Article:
I have to admit that I kind of enjoyed The Da Vinci Code.  I could ignore many of its faults because I was at least having fun.  It's hard to have fun with with The Lost Symbol.  It's just not nearly as interesting as the book which preceeded it.  More than that, after six years Dan Brown never improved or anything.  The problems present in The Lost Symbol are pretty big and present themselves much more than some of his previous books.

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April 15, 2010
Thanks for the review. I resolved not to read another one of Brown's books after "The Da Vinci Code." This review furthers my decision. :-P
December 17, 2009
I have to agree. The Lost Symbol was a weak, weak, disappointing follow-up to a blockbuster that, despite its own set of faults, was a pretty enjoyable novel. Nice review.
October 19, 2009
Great review. I was just about to write my own review, but there's not much to say that you didn't cover.
October 05, 2009
I liked "Angels & Demons", haven't read "The Da Vinci Code" yet, and I was not a fan of either of the films, but I was hoping that this would at least be interesting. And I agree, Dan Brown's villains are straight out of a poorly written comic book.
September 25, 2009
Great Review! I agree with so much of what you said. The Dora analogy is spot on...the lecturing to the audience gets really old.Nevertheless...Brown writes page turners and I always end up reading them...but they leave me feeling vaguely unsatisfied every time.
September 25, 2009
Thanks Sean, I almost got an advance copy from Brown's publicist. Then I was thinking about buying it. Now I guess I wait until my hold at the library clears. I never thought Da Vinci code was all that great and was only a bestseller because it was contriversal. IAlso, found that Nicholas Cage's character Ben Gates to be a lot more interesting than Robert Landon
More The Lost Symbol reviews
review by . October 19, 2009
It's best to turn your brain off before diving into The Lost Symbol.  Dan Brown's latest novel drops the "hero" Robert Langdon into Washington DC to embark on yet another journey of hidden symbolism, codes and mythology.  There's just enough factual information in the book to create an interesting backdrop for this story, but the premise isn't nearly as shocking or controversial as The DaVinci Code.      The story moves along at a good pace so its easy to …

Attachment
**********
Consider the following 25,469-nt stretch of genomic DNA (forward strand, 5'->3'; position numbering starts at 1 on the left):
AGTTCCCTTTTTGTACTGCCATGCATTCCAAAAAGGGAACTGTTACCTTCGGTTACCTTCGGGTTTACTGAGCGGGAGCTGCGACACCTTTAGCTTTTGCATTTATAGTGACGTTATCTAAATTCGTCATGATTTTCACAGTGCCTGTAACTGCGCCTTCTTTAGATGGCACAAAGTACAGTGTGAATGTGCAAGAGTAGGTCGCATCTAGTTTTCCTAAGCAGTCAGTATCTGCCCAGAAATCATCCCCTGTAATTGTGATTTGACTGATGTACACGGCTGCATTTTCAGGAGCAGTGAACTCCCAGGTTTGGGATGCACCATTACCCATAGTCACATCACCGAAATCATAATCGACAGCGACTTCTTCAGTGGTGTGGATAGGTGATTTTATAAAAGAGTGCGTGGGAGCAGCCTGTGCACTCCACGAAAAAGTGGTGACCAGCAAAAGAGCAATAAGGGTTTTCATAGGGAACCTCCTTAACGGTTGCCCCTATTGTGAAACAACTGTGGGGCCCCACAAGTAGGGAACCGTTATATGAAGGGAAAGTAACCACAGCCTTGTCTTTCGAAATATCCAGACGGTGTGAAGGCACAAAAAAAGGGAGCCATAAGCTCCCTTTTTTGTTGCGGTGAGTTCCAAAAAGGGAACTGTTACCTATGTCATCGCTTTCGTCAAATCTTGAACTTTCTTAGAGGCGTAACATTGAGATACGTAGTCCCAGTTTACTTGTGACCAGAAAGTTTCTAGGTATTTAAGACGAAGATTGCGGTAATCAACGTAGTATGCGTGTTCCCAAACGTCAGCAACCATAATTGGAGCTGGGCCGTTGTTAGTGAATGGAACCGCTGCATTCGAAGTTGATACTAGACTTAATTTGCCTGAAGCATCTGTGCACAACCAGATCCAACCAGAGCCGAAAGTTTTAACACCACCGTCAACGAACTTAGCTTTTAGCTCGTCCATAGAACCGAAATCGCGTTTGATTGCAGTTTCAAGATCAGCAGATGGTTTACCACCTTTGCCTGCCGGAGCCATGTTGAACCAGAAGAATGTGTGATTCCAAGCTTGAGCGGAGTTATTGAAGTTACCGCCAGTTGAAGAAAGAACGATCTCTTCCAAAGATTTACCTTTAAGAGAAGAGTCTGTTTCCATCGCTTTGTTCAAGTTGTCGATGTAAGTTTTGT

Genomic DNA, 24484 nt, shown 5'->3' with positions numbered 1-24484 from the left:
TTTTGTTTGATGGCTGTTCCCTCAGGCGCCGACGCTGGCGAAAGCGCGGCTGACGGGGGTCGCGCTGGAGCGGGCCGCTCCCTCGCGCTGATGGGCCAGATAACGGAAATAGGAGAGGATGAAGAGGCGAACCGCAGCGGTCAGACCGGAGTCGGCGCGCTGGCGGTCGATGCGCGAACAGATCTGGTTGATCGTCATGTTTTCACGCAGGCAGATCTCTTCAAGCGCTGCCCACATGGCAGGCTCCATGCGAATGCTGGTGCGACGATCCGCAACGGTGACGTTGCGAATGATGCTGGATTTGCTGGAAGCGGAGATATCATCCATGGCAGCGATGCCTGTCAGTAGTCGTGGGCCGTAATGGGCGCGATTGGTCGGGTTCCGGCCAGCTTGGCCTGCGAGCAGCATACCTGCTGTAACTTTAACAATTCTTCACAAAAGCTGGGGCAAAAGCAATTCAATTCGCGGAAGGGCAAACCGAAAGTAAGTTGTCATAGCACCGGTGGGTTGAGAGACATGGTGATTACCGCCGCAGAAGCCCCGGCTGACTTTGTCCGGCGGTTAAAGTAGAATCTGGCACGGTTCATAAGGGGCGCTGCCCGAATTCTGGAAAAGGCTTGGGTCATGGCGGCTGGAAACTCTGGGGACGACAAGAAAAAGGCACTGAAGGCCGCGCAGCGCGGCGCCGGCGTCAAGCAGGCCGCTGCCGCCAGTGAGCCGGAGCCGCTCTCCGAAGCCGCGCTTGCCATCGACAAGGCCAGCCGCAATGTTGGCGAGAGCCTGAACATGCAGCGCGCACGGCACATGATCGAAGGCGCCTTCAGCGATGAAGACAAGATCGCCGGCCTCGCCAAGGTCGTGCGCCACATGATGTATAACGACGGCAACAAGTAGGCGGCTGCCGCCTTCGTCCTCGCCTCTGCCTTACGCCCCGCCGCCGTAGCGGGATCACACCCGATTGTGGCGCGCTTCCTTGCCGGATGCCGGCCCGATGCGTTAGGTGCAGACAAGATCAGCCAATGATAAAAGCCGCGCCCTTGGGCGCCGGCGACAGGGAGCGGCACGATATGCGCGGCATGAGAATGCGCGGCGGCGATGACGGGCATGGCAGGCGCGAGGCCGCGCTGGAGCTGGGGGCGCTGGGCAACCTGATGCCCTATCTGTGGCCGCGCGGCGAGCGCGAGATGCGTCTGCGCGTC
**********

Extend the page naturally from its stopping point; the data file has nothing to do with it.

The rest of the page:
review by . April 17, 2010
Based on the number of reviews on Amazon (2,380 and growing), I seem to be a bit late to the Dan Brown The Lost Symbol party. In my defense, I can say that I have been enjoying quite a few first time authors and some favorite authors returning to the book world. Further, as I read quite a few other books with a similar formula in the past year, I really didn't see the need to pick up another one. But this is Dan Brown after all. If you have read The Da Vinci Code, and I am guessing that you have, …
review by . July 06, 2010
I actually enjoyed The da Vinci Code (even though the title doesn’t make sense… “the of Vinci Code?) and Angels and Demons. However, The Lost Symbol was disappointing at best. Perhaps is was the lack of exotic, exciting scenery (Paris and Rome beat Washington DC for exotic and exciting. My apologies to those who feel otherwise), or perhaps it was simply the poor writing. Isn’t the first rule of fiction “show, not tell?” It seems that Dan Brown forgot that important …
Quick Tip by . August 20, 2010
One of the funniest reviews I've ever read in Amazon is for "The Lost Symbol". It is a satire called "I'm pretty sure it went down like this". Here's the link: http://www.amazon.com/gp/pdp/profile/A3A2X0ZIIS9JVD/ref=cm_cr_pr_pdp"